Project manager for bioplastics Linda Zellner quoted figures from the European Bioplastics organisation forecasting near-term growth of 20% in this area. But she acknowledged that the bio-based, renewable segment, involving products such as 'green' polyethylene among others, is likely to show the fastest growth.
Perstorp’s particular focus is on polycaprolactone (PCL) technology, derived from caprolactone cyclic esters, which it markets under its Capa brand name. Zellner explained that, although PCLs are derived from petrochemical – rather than renewable – resources, they are fully biodegradable and compostable “under the right conditions”, and can be used as a performance-enhancer in proportions of 10–30% in a blend with a biopolymer such as PLA.
“At the same time, we are in the process of developing new products with bio-based content, which will behave slightly differently,” said Zellner.
PCLs can be used to improve the toughness, tear resistance and impact strength of many different biopolymers. “For example, PLA may be too brittle on its own in certain applications,” she said. “PCLs can also improve biodegradability and sometimes function as a processing aid.”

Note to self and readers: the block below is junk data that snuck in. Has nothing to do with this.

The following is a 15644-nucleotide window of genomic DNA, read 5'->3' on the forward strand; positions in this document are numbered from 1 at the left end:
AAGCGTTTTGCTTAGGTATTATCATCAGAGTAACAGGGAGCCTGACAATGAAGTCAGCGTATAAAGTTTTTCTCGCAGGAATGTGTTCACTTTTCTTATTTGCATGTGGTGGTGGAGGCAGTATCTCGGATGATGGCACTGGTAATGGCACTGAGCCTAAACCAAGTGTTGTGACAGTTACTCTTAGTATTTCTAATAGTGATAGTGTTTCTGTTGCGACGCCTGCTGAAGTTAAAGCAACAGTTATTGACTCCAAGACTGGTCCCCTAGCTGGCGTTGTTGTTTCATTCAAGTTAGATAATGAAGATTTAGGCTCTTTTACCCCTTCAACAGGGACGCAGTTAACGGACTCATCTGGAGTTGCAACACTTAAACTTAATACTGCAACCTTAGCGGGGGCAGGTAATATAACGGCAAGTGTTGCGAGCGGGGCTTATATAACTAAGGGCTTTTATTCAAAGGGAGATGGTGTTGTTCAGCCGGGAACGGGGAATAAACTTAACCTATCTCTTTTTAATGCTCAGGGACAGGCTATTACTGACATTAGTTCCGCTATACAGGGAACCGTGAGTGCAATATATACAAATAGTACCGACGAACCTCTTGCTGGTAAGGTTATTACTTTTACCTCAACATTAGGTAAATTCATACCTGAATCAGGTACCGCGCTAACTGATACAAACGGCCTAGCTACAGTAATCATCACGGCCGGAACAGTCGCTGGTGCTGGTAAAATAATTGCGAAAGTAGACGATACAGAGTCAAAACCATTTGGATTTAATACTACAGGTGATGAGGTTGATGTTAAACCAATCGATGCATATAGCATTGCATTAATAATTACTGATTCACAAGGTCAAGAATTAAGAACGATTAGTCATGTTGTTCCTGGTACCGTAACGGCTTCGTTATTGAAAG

Zellner stated that Perstorp works with businesses throughout the value chain. “We’ve noted a greater willingness among packaging manufacturers and end users to spend more in order to have sustainable packaging,” she said.
The company has invested in a new UK pilot plant for bioplastics and a new laboratory in Sweden. As well as PLA, key biopolymers in packaging applications include polyhydroxyalkanoates (PHA) and thermoplastic starch.
End-of-life scenarios for biodegradable and compostable packaging remain challenging. But Perstorp said it was encouraged by the growing availability of anaerobic digestion (AD), especially, in Sweden. AD capacity has also been increasing in the UK.